In Italy, research has also been hindered by the lack of basic information available, such as the number of weapons legally possessed over the years by its citizens. But the problem of the psychiatric assessment relating to the matter of firearms permits is likely to remain important in years to come.

The political decision concerning whether or not to restrict the legal possession of firearms suffers from doubts as to its efficacy. While some research has identified a reduction in the number of homicides and suicides since the introduction of more restrictive laws on firearms possession, such an effect has not been confirmed in all settings.

In addition, the growing demand for security that drives some citizens to purchase firearms, and the large number of people who legitimately practise sporting and recreational activities that involve the use of firearms (such as hunting and shooting for sport) make it hardly likely that any changes will be made make the legislation will restrictive in Italy.

Improving prevention methods without any pointless extra burden on the national health system and on the country’s citizens consequently becomes a priority concern.

Our work group has been studying the phenomenon for some years, and has developed the WAR (weapons assessment risk) model to assess the risk of firearms abuse as part of a cooperative scheme currently underway, involving researchers in the psychiatric, psychological and criminological disciplines.

There is an investigation currently underway on the training of clinicians vis-Ă -vis the problem of the risk of firearms abuse and on their perception of their capacity to clinically manage patients who legally own firearms.

The scheme involves a data collection phase, organized into several successive stages, based on the computer-based distribution of a questionnaire to physicians and psychologists.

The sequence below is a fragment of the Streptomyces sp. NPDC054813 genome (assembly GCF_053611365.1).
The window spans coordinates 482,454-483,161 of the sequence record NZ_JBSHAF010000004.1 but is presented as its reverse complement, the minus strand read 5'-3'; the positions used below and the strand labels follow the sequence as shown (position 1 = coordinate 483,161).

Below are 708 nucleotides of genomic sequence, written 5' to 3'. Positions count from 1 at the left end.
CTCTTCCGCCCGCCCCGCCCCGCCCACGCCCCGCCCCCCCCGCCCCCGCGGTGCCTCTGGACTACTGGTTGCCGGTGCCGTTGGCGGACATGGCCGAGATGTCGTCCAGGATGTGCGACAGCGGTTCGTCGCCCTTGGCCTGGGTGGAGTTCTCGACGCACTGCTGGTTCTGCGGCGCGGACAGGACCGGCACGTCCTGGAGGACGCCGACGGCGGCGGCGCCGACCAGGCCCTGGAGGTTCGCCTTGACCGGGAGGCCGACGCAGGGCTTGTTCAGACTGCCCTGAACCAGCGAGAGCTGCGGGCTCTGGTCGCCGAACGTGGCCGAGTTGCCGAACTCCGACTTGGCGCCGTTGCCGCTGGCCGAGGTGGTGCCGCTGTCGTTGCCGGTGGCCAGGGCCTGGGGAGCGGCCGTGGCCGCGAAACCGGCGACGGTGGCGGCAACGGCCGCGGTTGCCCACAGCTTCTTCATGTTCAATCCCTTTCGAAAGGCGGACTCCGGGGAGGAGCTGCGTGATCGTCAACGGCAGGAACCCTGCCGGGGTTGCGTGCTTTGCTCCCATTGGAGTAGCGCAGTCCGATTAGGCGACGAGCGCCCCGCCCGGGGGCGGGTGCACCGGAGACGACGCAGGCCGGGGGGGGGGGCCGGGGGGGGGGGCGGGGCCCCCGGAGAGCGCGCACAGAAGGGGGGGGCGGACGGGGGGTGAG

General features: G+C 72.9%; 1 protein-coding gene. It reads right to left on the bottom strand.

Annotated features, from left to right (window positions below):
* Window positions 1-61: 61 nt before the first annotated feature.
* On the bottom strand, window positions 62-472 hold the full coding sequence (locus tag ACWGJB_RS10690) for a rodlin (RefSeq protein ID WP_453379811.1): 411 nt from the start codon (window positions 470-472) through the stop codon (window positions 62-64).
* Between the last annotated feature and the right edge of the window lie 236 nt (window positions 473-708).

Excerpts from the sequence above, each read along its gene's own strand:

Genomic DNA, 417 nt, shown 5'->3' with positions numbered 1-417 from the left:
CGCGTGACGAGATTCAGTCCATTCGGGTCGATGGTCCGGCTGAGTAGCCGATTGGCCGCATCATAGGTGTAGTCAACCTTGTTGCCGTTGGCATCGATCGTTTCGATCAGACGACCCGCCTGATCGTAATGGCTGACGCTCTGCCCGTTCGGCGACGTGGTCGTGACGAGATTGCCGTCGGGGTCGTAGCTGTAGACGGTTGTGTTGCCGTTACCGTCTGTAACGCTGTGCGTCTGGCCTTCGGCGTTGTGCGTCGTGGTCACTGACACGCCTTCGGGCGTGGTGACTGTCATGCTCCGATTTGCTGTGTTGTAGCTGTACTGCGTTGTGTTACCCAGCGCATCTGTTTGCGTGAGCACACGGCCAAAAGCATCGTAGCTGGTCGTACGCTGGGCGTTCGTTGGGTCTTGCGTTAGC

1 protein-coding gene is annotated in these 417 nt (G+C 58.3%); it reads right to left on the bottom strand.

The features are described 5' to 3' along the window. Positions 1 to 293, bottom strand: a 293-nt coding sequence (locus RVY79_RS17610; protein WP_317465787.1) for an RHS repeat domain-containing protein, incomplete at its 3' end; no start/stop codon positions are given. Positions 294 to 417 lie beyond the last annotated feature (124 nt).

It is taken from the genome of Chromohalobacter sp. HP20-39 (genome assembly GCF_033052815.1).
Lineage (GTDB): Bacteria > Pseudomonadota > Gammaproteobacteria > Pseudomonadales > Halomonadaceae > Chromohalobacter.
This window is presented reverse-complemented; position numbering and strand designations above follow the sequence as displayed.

The data collected may provide a basis for the often-announced legislative reforms on the matter of firearms and for guidelines on training programs for physicians and psychologists.

The risk of weapons abuse cannot be brought down to a syndrome (or a nosographically definable disease) and its prevention must include various domains.

Clinically relevant aspects in this setting – though they are not nosologically sensitive – concern the domains of mental functioning, e.g.: the impact of flexible, wavering or internally persecutory rules and moral ideals in the regulation of behavior; the capacity for abstract reasoning and symbolic thinking at the service of interpersonal relations (the so-called capacity for mentalization) that enables people to identify with and understand their own and others' minds (their intentions, affects and desires, their thinking patterns, and so on), the impairment of which - and there are scales to measure such a deficiency – can make individuals more or less incapable of imagining for themselves what consequences their actions may have for other people and for themselves (also in terms of pain, joy and, in the more severe cases, of life or death); the capacity to integrate and differentiate mentally between fantasy and reality, between past, present and future, between desires and the time; the capacity to govern one's own impulses; etc.

Models are therefore needed that seek to study how an individual’s functioning is organized, in order to detect whether any decompensation of his/her psychic organization might involve the abuse of firearms.

Among the diagnostic tools currently available to clinicians, there are some - such as the Psychodynamic Diagnostic Manual (PDM Task Force, 2006) - that recommend a dimensional assessment such as those mentioned above. Clinically relevant empirical tools are also currently being developed, such as the QMF-27 (Questionnaire on Mental Functioning), to facilitate the diagnoses obtained by means of PDM.

Future developments in the field of prevention may focus on our understanding of the links between these variables and the risk of abuse.